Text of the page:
Unsecured Loans

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What is an unsecured loan?

An unsecured loan is issued mostly on a borrower’s creditworthiness, as opposed to a secured loan, which requires some form of collateral, such as a home, vehicle or savings account. Unsecured loans include most personal loans and student loans, while common examples of secured loans include mortgages and car loans. You don’t necessarily need a high credit score to qualify for an unsecured loan, but borrowers who have the highest credit ratings generally get the best interest rates and terms.

Is an unsecured loan right for you?

Depending on your financial needs, personal assets and credit history, an unsecured loan might be the right option for you. Unsecured loans involve borrowing money without having to put up the collateral needed for a secured loan. The advantage of a no-collateral loan is that you avoid the risk of repossession if you don’t make loan payments.

As you might expect, unsecured loans are considerably riskier for lenders, especially for borrowers with subpar credit. Such borrowers can expect to pay higher — and in some cases much higher — interest rates. Still, lenders will most likely consider other factors as well, such as your income and debt-to-income ratio, or how much debt you have relative to income.

The terms on unsecured loans have typical lengths of two to five years, while the total loan amounts often range from $1,000 to $50,000. Unsecured loans can also be used for almost anything — for business loans, home improvement projects and covering medical bills, as well as for consolidating debt (popular with personal loans) and even paying for big-ticket purchases, such as a major vacation.

Who should consider an unsecured personal loan?

Consumers who need money quickly might want to consider an unsecured personal loan. This is because the application and approval process tends to be fast, sometimes taking just a few hours. Access to funds is typically quick, too, often within a matter of days following loan approval.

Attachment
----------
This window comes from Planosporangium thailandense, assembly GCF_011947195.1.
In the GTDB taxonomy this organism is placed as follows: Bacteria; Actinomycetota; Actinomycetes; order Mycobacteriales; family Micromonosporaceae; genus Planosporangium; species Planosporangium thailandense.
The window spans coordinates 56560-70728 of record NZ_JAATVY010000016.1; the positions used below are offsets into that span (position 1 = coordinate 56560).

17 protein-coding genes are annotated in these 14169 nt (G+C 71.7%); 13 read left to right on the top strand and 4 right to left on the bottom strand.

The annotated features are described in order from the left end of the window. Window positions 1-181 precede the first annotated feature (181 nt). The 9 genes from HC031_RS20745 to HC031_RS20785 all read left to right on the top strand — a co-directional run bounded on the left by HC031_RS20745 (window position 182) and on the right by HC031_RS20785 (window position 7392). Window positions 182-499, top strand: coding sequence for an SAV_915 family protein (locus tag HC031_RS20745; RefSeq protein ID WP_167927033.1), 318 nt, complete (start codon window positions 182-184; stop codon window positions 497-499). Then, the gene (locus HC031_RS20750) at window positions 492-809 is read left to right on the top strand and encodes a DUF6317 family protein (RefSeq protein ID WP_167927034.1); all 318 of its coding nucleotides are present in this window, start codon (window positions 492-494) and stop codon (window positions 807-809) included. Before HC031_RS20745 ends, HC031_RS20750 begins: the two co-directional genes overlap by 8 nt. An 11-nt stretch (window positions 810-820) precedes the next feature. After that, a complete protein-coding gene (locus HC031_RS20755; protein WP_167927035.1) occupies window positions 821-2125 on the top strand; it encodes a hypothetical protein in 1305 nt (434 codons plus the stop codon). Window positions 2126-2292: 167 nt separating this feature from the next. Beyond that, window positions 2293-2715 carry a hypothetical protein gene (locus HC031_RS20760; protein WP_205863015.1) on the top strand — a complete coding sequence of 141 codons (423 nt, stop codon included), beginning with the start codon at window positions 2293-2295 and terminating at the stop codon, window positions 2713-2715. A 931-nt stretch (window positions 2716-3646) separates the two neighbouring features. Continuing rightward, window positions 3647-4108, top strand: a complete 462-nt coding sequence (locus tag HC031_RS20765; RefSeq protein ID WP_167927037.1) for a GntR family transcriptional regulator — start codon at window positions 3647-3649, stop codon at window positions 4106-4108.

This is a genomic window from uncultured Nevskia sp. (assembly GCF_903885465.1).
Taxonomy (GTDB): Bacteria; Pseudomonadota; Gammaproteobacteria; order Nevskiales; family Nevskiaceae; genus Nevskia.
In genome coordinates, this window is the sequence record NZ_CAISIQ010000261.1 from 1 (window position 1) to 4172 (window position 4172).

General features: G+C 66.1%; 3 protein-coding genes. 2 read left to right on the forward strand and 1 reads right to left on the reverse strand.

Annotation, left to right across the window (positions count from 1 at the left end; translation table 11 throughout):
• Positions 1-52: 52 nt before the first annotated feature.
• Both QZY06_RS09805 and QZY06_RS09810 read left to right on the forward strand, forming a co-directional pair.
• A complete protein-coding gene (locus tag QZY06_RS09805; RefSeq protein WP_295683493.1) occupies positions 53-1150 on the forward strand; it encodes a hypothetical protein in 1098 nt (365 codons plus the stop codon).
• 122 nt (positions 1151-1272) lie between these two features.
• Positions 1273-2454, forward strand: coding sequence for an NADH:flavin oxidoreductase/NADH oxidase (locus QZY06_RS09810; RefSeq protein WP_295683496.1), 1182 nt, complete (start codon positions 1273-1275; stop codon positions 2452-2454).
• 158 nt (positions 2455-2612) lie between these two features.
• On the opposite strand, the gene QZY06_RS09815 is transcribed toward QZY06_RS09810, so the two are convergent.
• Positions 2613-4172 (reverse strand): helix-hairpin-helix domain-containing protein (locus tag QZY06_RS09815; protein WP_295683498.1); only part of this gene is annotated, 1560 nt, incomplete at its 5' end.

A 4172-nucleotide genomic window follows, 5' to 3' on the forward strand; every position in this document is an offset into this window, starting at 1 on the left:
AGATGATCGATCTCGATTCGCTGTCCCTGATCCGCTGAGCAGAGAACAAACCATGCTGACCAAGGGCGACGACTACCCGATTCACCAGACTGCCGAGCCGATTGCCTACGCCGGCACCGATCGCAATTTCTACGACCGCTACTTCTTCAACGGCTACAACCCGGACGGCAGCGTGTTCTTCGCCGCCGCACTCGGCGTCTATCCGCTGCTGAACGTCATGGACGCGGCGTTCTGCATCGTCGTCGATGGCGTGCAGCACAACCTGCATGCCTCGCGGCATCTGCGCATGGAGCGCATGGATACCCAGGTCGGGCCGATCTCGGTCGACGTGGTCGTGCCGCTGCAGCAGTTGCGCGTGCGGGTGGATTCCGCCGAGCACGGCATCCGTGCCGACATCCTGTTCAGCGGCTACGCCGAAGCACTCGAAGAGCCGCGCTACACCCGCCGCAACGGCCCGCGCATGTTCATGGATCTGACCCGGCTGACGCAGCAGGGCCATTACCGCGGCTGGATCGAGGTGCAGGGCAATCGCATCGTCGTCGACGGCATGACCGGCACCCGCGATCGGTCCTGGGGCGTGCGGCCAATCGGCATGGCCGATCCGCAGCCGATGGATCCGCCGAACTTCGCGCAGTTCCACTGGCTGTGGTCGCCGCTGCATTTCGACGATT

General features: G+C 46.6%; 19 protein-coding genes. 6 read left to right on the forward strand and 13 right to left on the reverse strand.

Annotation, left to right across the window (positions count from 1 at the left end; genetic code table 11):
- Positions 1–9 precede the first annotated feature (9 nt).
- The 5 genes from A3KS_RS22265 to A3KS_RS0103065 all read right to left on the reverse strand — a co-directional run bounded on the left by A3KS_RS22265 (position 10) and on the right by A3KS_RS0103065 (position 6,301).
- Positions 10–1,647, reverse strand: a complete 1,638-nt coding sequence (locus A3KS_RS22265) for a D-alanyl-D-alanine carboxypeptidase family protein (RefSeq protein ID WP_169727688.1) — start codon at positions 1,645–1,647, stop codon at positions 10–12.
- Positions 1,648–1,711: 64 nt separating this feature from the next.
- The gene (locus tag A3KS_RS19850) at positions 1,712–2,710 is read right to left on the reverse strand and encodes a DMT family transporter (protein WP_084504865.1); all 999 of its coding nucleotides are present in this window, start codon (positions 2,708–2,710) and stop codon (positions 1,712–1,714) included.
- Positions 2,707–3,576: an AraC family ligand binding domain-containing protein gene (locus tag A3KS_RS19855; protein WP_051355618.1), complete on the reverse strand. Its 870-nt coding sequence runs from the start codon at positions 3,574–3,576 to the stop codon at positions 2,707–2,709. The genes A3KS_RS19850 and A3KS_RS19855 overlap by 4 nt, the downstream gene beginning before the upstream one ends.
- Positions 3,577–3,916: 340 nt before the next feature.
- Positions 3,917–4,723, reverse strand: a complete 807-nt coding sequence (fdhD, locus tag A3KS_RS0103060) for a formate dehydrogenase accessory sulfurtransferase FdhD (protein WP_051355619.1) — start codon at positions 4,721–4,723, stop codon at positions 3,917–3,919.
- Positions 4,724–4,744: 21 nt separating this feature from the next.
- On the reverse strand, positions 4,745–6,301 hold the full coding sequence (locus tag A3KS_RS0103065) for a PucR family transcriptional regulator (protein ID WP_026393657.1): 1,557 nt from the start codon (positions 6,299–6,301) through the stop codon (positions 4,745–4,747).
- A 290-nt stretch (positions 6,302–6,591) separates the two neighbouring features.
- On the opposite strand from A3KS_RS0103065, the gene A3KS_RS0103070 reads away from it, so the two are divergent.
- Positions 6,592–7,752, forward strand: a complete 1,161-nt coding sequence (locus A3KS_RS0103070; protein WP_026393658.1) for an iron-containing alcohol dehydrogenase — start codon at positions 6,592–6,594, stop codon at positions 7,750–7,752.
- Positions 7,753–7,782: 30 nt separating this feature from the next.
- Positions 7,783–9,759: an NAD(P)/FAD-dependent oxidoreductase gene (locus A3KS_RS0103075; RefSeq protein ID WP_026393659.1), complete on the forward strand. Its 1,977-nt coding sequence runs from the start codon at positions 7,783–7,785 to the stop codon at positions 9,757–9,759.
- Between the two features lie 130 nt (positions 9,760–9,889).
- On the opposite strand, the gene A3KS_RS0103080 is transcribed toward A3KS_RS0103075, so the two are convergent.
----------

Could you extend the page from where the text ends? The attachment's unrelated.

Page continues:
Personal loan proceeds can be used to pay for almost anything, including the following:

  • Business expenses
  • Home improvement projects
  • Debt consolidation
  • Credit card refinancing
  • Vehicle purchases
  • Medical expenses
  • Moving expenses
  • Vacations
  • Wedding expenses

Advantages of unsecured loans

  • The approval process is quick: With unsecured loans, you may be able to access your funds within a day or two of being approved.
  • Unsecured loans aren’t backed by collateral: Unlike secured loans, unsecured loans don’t require collateral as backup. For example, a mortgage requires a home as collateral and an auto loan requires a vehicle for the same reason. If you default on an unsecured loan, nothing will be repossessed.
  • Rates are fixed. Unlike other forms of credit, such as credit cards, which have variable interest rates, unsecured personal loans usually have fixed interest rates. This means your monthly payments will be consistent and predictable.
  • Unsecured loans can be discharged in bankruptcy: If you experience an unexpected financial disaster — and earn no more than your state’s median income — you may be able to discharge the debt on an unsecured loan if you need to file for Chapter 7 bankruptcy. After bankruptcy, you might also be able to use an unsecured loan to help rebuild your credit.

How to qualify for an unsecured personal loan?

  • Make sure your credit is in good standing. This type of loan is not backed by anything other than a borrower’s promise to repay, so an applicant’s credit history and scores are extremely important. As you’ll see in the chart below, the difference in interest rates offered to consumers who have good credit versus those who do not can be vast, and rates for low-credit consumers can be exceptionally expensive.
  • Consider using a cosigner. If you have less-than-ideal credit, lenders might be more willing to work with you (as well as offer better loan terms) if you have a loan cosigner.
  • Fill out an online application and get your documents in order. Applicants for unsecured loans must complete an application and authorize a credit check. You’ll also need to provide documentation showing you have sufficient income to repay the new loan — usually pay stubs and W-2 forms, or tax returns if you’re self-employed.
  • Get approved. In many cases, consumers can complete the application online, then receive their funds directly in their bank accounts.

Get Your Personalized Rate

Shopping for unsecured loans

Interest rates for these loans vary widely, so it makes sense to get quotes from several competing lenders before making a commitment. To simplify the process, you may also consider filling out an online form through LendingTree to get up to five loan offers from partner lenders, depending on your creditworthiness.